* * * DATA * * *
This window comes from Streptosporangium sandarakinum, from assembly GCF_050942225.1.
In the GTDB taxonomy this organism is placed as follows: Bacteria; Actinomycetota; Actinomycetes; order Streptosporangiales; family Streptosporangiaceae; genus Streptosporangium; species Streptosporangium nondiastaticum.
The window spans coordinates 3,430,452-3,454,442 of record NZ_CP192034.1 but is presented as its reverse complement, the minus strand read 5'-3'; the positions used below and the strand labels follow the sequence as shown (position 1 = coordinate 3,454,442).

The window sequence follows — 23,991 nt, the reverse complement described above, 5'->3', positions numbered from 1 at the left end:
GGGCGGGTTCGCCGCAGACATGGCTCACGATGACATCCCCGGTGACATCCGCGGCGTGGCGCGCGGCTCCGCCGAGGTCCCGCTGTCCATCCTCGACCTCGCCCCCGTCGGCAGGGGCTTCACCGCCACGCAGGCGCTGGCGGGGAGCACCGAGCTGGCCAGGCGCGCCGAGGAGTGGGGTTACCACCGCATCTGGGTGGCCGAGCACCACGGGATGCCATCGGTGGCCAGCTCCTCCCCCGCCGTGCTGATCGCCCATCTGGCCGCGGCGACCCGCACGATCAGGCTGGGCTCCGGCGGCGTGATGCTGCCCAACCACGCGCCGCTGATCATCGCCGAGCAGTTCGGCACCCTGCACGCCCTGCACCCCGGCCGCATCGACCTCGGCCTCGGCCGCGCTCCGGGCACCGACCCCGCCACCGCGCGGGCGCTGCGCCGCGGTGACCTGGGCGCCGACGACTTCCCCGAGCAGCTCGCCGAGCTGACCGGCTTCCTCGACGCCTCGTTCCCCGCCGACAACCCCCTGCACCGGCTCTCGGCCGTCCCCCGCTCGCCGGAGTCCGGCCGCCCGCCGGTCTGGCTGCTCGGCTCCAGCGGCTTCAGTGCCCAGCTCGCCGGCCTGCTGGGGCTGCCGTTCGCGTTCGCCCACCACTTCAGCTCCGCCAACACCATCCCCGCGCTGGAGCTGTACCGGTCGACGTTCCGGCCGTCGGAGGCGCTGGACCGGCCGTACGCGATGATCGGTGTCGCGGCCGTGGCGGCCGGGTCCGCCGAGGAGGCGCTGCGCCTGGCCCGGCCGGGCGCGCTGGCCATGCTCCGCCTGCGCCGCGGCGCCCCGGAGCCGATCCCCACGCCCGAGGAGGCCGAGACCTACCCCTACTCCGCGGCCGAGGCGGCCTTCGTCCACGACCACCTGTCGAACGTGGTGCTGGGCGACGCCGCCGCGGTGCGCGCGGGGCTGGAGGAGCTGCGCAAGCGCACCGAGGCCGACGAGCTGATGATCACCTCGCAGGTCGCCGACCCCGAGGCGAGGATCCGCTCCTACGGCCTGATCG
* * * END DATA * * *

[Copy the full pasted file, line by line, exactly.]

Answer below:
This window comes from Streptosporangium sandarakinum, from assembly GCF_050942225.1.
In the GTDB taxonomy this organism is placed as follows: Bacteria; Actinomycetota; Actinomycetes; order Streptosporangiales; family Streptosporangiaceae; genus Streptosporangium; species Streptosporangium nondiastaticum.
The window spans coordinates 3,430,452-3,454,442 of record NZ_CP192034.1 but is presented as its reverse complement, the minus strand read 5'-3'; the positions used below and the strand labels follow the sequence as shown (position 1 = coordinate 3,454,442).

The window sequence follows — 23,991 nt, the reverse complement described above, 5'->3', positions numbered from 1 at the left end:
GGGCGGGTTCGCCGCAGACATGGCTCACGATGACATCCCCGGTGACATCCGCGGCGTGGCGCGCGGCTCCGCCGAGGTCCCGCTGTCCATCCTCGACCTCGCCCCCGTCGGCAGGGGCTTCACCGCCACGCAGGCGCTGGCGGGGAGCACCGAGCTGGCCAGGCGCGCCGAGGAGTGGGGTTACCACCGCATCTGGGTGGCCGAGCACCACGGGATGCCATCGGTGGCCAGCTCCTCCCCCGCCGTGCTGATCGCCCATCTGGCCGCGGCGACCCGCACGATCAGGCTGGGCTCCGGCGGCGTGATGCTGCCCAACCACGCGCCGCTGATCATCGCCGAGCAGTTCGGCACCCTGCACGCCCTGCACCCCGGCCGCATCGACCTCGGCCTCGGCCGCGCTCCGGGCACCGACCCCGCCACCGCGCGGGCGCTGCGCCGCGGTGACCTGGGCGCCGACGACTTCCCCGAGCAGCTCGCCGAGCTGACCGGCTTCCTCGACGCCTCGTTCCCCGCCGACAACCCCCTGCACCGGCTCTCGGCCGTCCCCCGCTCGCCGGAGTCCGGCCGCCCGCCGGTCTGGCTGCTCGGCTCCAGCGGCTTCAGTGCCCAGCTCGCCGGCCTGCTGGGGCTGCCGTTCGCGTTCGCCCACCACTTCAGCTCCGCCAACACCATCCCCGCGCTGGAGCTGTACCGGTCGACGTTCCGGCCGTCGGAGGCGCTGGACCGGCCGTACGCGATGATCGGTGTCGCGGCCGTGGCGGCCGGGTCCGCCGAGGAGGCGCTGCGCCTGGCCCGGCCGGGCGCGCTGGCCATGCTCCGCCTGCGCCGCGGCGCCCCGGAGCCGATCCCCACGCCCGAGGAGGCCGAGACCTACCCCTACTCCGCGGCCGAGGCGGCCTTCGTCCACGACCACCTGTCGAACGTGGTGCTGGGCGACGCCGCCGCGGTGCGCGCGGGGCTGGAGGAGCTGCGCAAGCGCACCGAGGCCGACGAGCTGATGATCACCTCGCAGGTCGCCGACCCCGAGGCGAGGATCCGCTCCTACGGCCTGATCG